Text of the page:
The economic effects of climate change are projected to have a number of detrimental effects. While poverty and starvation are some of the more direct and immediate outcomes, research is beginning to show how climate may have remote effects that include terrorism and militia violence, civil war, and interstate war, illustrating the complexity of climate change effects on humanity and the multitudinous pathways to violent behavior.
Preferential Ingroup Treatment
While terrorism represents a particularly extreme and indirect outcome of climate change, researchers also believe that climate change will lead to more moderate forms of “defensive” hostility toward others, particularly if they belong to different racial, ethnic, or religious groups. To illustrate: one group of researchers found that asking people to think about the threat of climate change caused them to behave more aggressively toward members of other groups (i.e., outgroups), whom they believe may threaten their own safety and the stability of their society (Fritsche et al., 2012). Threatened people showed greater preference for authoritarian leadership styles and are more likely to approve of policies that promote outgroup derogation, intolerance, and outright aggression toward outgroup members. Far from an unusual finding, nearly two decades of research have shown that reminding people of mortality and death has similar effects on ingroup preference and outgroup hostility (e.g., Greenberg et al., 1990). Converging evidence has also been found in studies of people living in particularly demanding climates, where such regions have been argued to constitute a threat to both individual survival and the survival of their genetic progeny, leading to cultures that favor ingroup members (e.g., nepotism, compatriotism; Van de Vliert, 2011) and, by extension, are likely to foster hostility toward outgroup members (Hogg, 2003).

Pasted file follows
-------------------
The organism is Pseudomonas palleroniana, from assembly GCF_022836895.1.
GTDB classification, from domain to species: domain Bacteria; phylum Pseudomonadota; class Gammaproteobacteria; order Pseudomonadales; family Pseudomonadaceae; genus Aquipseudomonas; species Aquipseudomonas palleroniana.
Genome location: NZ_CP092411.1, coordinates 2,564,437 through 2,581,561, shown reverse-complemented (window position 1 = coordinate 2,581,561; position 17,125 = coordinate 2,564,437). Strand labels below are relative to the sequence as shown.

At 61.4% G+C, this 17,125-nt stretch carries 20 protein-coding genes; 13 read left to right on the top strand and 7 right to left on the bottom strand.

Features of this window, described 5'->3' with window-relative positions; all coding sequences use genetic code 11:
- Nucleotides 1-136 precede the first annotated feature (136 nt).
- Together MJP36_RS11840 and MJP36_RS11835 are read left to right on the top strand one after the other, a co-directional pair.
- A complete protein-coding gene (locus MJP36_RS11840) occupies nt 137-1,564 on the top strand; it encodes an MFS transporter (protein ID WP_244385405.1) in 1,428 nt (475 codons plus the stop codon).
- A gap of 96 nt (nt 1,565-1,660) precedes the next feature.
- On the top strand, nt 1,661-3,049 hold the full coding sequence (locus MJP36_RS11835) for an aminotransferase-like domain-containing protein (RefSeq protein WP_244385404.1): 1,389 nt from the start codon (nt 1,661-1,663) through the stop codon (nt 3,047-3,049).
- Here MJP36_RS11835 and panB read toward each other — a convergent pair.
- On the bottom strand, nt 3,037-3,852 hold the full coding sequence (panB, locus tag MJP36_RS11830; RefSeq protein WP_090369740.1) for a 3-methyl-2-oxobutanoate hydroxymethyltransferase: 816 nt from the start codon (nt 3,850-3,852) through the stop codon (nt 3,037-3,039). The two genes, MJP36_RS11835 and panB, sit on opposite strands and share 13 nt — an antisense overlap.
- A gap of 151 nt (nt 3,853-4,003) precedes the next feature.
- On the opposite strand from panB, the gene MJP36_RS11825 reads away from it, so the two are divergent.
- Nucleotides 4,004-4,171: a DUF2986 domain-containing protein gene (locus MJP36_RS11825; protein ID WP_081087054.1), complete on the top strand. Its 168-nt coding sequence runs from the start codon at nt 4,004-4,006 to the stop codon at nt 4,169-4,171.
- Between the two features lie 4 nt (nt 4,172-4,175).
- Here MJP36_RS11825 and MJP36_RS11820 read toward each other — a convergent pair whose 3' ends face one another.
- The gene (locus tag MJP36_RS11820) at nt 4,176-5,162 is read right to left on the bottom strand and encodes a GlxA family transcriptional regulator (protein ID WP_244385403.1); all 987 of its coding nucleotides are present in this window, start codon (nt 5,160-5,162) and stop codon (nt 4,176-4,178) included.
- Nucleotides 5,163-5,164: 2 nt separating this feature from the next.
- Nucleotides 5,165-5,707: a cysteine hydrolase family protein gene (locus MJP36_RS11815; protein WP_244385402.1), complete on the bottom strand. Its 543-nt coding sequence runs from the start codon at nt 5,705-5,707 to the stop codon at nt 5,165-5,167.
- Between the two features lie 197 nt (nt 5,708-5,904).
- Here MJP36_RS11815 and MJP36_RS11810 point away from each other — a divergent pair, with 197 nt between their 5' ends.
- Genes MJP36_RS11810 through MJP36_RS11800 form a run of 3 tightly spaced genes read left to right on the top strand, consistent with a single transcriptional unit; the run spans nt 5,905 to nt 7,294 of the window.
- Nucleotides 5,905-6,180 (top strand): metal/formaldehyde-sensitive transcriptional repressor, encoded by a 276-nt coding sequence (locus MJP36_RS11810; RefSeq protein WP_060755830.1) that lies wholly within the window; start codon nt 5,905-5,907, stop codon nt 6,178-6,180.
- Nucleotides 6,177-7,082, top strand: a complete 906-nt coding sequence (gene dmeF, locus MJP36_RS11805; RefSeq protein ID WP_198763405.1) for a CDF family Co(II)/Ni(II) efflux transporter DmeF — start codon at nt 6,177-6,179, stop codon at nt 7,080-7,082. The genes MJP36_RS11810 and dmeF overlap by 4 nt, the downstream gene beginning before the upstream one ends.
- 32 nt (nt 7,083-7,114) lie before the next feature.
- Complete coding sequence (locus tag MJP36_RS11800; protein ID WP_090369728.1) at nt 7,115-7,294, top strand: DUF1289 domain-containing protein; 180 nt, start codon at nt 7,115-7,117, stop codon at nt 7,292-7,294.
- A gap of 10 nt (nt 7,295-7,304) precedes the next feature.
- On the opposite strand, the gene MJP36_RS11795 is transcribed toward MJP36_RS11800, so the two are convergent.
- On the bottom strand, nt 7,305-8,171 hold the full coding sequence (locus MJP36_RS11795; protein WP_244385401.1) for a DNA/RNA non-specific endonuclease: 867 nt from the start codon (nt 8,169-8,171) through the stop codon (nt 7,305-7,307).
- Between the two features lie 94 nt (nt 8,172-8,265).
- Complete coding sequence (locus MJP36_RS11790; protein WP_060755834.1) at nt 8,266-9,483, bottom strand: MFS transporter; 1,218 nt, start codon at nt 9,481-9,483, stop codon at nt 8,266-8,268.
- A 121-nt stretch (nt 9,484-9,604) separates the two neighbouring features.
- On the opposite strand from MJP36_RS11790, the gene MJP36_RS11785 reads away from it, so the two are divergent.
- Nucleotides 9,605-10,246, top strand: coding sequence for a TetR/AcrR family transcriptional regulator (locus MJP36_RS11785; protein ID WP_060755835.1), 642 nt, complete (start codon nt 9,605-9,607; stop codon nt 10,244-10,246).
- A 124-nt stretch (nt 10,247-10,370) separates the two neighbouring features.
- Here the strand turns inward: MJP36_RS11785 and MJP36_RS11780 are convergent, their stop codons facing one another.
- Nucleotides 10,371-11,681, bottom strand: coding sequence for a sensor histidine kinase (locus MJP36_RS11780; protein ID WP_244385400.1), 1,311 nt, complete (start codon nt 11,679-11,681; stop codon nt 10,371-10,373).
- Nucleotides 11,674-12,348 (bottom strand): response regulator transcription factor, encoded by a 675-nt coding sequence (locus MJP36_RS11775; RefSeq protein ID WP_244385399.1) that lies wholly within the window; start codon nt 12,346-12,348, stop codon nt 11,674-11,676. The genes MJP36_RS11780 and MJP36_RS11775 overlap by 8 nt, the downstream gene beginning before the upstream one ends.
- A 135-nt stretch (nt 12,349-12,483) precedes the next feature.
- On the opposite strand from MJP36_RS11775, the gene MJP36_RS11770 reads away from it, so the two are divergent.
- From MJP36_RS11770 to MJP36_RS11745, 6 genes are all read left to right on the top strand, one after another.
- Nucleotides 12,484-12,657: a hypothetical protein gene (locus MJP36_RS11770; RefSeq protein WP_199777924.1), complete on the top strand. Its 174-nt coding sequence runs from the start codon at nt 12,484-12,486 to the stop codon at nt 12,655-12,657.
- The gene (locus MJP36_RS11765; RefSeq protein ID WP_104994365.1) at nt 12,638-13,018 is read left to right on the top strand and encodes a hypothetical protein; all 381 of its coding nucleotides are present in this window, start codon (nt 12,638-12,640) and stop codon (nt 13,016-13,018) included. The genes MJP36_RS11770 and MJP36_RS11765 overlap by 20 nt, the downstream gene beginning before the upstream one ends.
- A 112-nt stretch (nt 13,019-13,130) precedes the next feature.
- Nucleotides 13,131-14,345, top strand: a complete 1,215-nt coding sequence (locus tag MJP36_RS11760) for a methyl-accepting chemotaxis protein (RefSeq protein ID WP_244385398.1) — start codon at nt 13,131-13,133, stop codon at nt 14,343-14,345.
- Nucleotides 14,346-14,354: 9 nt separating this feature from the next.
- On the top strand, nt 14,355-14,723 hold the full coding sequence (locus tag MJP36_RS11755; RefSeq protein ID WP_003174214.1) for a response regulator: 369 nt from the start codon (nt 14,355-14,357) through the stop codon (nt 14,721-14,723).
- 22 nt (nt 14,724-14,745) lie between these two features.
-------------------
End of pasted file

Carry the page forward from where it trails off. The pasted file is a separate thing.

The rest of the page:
Climate change is expected to create harsher, more threatening climates (e.g., more frequent and extreme storms, droughts, floods, reduced crop, and livestock yields; IPCC, 2007). Such climates threaten both livelihoods and lives, but, as the reviewed research suggests, it will also likely increase violence, particularly toward outgroup members. Because ongoing rapid climate change in the next century is projected to displace hundreds of millions of people as a result of lost homes and insufficient resources, it is increasingly likely that people will be forced to interact with outgroup member refugees. This already-volatile situation, combined with the other factors described in this chapter, may well lead to eruptions of violence.
In the preceding sections, we have outlined a number of direct and indirect pathways through which climate change may increase the risk of violence in individuals—directly through increased temperature, or indirectly through genetic predispositions, food insecurity, economic deprivation, and defensiveness against outgroups. It should be apparent by now, however, that many of these pathways, especially the indirect ones, are inextricably intertwined with population-level effects. We evaluate these population-level effects in the next section, considering how climate change may affect not just individual aggression, but aggression within and between groups.